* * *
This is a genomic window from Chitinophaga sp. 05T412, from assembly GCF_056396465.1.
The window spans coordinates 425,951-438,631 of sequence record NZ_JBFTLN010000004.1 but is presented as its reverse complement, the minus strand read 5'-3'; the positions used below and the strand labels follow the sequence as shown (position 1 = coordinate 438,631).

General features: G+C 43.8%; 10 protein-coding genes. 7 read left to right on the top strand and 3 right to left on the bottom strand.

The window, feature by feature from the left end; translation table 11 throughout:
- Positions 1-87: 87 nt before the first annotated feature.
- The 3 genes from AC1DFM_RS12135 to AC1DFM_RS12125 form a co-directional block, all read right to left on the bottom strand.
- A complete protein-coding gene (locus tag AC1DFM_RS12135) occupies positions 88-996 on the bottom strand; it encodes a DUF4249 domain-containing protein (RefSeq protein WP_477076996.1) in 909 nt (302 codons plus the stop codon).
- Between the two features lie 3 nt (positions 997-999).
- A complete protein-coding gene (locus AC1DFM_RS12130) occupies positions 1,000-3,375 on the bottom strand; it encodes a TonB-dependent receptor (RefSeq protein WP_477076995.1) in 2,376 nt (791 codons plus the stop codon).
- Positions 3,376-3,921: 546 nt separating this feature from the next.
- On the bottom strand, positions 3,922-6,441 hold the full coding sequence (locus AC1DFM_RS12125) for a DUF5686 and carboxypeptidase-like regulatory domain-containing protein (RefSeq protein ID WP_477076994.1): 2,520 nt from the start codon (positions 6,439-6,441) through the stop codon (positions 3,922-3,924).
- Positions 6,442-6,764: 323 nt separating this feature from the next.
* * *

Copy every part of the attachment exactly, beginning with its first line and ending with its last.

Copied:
This is a genomic window from Chitinophaga sp. 05T412, from assembly GCF_056396465.1.
The window spans coordinates 425,951-438,631 of sequence record NZ_JBFTLN010000004.1 but is presented as its reverse complement, the minus strand read 5'-3'; the positions used below and the strand labels follow the sequence as shown (position 1 = coordinate 438,631).

General features: G+C 43.8%; 10 protein-coding genes. 7 read left to right on the top strand and 3 right to left on the bottom strand.

The window, feature by feature from the left end; translation table 11 throughout:
- Positions 1-87: 87 nt before the first annotated feature.
- The 3 genes from AC1DFM_RS12135 to AC1DFM_RS12125 form a co-directional block, all read right to left on the bottom strand.
- A complete protein-coding gene (locus tag AC1DFM_RS12135) occupies positions 88-996 on the bottom strand; it encodes a DUF4249 domain-containing protein (RefSeq protein WP_477076996.1) in 909 nt (302 codons plus the stop codon).
- Between the two features lie 3 nt (positions 997-999).
- A complete protein-coding gene (locus AC1DFM_RS12130) occupies positions 1,000-3,375 on the bottom strand; it encodes a TonB-dependent receptor (RefSeq protein WP_477076995.1) in 2,376 nt (791 codons plus the stop codon).
- Positions 3,376-3,921: 546 nt separating this feature from the next.
- On the bottom strand, positions 3,922-6,441 hold the full coding sequence (locus AC1DFM_RS12125) for a DUF5686 and carboxypeptidase-like regulatory domain-containing protein (RefSeq protein ID WP_477076994.1): 2,520 nt from the start codon (positions 6,439-6,441) through the stop codon (positions 3,922-3,924).
- Positions 6,442-6,764: 323 nt separating this feature from the next.